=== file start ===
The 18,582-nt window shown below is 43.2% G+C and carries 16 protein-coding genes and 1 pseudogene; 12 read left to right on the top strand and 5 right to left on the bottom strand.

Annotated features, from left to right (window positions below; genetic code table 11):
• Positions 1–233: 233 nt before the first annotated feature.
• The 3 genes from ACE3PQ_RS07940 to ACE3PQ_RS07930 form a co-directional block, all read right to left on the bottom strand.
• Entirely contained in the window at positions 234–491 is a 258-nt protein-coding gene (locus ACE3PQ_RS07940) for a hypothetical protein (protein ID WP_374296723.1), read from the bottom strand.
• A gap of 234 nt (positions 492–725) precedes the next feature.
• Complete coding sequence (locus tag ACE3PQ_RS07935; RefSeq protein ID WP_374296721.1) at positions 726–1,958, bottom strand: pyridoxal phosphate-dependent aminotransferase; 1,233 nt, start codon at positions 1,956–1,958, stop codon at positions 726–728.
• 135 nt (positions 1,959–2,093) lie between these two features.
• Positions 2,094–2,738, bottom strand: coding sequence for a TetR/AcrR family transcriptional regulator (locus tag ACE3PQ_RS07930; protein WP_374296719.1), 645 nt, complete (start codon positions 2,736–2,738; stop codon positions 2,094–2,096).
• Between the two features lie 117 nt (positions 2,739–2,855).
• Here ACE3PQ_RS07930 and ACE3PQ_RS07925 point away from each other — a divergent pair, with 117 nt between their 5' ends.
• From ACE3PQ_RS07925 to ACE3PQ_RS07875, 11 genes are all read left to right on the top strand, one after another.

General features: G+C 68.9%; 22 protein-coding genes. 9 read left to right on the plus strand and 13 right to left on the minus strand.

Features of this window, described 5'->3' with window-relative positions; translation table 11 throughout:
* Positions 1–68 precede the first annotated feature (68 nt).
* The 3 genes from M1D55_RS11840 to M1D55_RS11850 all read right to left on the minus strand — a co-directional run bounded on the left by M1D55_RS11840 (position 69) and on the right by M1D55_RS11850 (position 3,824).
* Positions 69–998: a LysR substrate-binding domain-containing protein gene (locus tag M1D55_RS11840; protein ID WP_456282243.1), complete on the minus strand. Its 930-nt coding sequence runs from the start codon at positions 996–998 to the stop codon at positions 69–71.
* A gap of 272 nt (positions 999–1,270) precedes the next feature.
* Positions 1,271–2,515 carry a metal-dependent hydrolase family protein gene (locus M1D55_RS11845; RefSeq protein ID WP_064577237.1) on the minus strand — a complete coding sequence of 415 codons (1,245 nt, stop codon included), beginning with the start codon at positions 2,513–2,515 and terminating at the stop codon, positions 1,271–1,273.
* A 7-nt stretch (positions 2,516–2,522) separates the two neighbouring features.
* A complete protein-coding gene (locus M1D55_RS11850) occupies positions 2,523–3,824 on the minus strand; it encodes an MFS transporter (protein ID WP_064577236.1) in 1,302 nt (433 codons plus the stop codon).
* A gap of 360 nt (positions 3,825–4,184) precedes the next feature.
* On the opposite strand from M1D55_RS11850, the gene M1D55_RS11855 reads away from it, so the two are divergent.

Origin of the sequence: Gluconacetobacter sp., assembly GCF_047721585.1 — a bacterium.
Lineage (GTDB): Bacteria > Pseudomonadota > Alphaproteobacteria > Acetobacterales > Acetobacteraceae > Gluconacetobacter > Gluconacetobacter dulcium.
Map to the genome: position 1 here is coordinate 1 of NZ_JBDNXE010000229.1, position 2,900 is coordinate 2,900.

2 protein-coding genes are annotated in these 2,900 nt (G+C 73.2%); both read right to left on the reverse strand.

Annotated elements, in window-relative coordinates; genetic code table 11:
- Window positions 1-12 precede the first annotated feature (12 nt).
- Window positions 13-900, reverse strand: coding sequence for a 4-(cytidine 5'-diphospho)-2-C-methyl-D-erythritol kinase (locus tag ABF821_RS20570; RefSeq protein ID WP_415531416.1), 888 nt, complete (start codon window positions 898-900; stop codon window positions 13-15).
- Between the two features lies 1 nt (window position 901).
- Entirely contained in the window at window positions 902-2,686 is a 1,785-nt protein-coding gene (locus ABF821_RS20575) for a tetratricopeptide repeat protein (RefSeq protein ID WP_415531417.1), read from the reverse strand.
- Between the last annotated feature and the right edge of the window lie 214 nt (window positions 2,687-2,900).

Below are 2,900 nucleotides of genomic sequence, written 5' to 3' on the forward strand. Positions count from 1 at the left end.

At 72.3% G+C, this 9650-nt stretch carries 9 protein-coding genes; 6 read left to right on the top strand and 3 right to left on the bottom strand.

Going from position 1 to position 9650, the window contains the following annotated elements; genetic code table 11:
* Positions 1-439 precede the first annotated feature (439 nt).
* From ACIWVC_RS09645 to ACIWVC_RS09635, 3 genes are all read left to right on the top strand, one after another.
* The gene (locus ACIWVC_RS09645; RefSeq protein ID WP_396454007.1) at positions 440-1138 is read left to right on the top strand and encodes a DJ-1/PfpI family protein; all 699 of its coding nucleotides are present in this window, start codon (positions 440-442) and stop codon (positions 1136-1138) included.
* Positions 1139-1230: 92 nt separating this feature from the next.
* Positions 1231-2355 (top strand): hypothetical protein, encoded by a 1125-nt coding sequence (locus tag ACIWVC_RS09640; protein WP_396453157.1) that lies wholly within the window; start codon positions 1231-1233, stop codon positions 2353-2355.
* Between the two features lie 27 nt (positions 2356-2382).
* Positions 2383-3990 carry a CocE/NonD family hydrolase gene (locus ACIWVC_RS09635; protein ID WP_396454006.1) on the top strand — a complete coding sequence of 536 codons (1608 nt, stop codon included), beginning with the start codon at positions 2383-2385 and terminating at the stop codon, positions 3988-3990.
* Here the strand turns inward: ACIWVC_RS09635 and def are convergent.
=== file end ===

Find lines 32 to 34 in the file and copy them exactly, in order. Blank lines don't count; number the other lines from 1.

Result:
- Entirely contained in the window at window positions 902-2,686 is a 1,785-nt protein-coding gene (locus ABF821_RS20575) for a tetratricopeptide repeat protein (RefSeq protein ID WP_415531417.1), read from the reverse strand.
- Between the last annotated feature and the right edge of the window lie 214 nt (window positions 2,687-2,900).

Below are 2,900 nucleotides of genomic sequence, written 5' to 3' on the forward strand. Positions count from 1 at the left end.